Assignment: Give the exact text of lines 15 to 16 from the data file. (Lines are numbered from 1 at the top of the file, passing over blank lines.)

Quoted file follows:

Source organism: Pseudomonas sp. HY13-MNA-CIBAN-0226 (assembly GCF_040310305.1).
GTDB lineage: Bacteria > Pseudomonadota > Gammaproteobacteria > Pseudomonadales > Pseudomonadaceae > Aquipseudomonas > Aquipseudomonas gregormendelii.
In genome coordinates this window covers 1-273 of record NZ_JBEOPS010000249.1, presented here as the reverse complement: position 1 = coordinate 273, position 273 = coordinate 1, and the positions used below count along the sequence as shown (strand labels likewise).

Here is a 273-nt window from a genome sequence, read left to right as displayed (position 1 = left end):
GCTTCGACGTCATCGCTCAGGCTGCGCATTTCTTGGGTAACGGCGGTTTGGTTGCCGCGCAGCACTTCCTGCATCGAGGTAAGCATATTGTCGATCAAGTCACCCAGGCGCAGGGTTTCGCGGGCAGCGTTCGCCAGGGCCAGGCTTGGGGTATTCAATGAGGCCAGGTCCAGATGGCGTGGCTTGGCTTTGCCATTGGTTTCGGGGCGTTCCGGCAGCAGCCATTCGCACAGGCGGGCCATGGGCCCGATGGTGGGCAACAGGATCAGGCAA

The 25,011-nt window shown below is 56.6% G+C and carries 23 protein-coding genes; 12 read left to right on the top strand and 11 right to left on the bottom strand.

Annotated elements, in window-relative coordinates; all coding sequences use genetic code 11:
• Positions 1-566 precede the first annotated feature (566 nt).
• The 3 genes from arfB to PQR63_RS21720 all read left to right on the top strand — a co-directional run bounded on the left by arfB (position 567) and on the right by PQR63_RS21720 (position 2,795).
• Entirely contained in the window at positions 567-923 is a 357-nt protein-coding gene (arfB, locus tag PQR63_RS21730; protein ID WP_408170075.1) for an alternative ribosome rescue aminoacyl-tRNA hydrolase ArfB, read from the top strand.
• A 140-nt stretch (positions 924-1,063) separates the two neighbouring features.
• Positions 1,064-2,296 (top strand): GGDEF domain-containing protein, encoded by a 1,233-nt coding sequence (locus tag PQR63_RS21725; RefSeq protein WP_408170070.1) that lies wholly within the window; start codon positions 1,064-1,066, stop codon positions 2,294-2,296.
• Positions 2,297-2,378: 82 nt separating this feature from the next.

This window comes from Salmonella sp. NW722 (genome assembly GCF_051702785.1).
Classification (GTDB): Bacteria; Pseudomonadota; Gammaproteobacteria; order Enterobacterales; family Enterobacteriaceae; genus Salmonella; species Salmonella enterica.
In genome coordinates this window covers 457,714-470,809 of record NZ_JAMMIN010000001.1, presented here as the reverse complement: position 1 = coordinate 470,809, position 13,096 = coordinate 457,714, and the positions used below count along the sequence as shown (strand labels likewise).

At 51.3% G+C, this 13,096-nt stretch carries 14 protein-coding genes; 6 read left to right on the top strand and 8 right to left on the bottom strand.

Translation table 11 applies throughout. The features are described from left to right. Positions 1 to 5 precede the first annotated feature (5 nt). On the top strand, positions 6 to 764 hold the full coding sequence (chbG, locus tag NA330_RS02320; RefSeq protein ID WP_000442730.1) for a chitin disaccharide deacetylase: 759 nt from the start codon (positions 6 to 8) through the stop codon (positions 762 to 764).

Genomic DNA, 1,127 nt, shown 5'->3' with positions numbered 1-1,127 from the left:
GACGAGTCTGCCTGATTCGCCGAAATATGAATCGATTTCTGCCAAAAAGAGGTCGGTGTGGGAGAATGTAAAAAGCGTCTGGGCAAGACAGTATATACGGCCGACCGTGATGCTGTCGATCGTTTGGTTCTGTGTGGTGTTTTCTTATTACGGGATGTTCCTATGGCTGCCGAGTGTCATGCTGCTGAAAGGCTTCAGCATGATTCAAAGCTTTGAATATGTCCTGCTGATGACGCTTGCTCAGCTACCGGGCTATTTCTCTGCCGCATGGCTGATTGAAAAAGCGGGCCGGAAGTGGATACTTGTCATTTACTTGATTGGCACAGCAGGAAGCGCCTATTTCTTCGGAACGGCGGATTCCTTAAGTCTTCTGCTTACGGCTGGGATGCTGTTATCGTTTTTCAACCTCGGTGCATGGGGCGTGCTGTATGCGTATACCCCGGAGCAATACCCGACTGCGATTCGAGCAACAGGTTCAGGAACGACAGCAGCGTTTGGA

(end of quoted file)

Classification (GTDB): Bacteria; Pseudomonadota; Gammaproteobacteria; order Enterobacterales; family Enterobacteriaceae; genus Salmonella; species Salmonella enterica.
In genome coordinates this window covers 457,714-470,809 of record NZ_JAMMIN010000001.1, presented here as the reverse complement: position 1 = coordinate 470,809, position 13,096 = coordinate 457,714, and the positions used below count along the sequence as shown (strand labels likewise).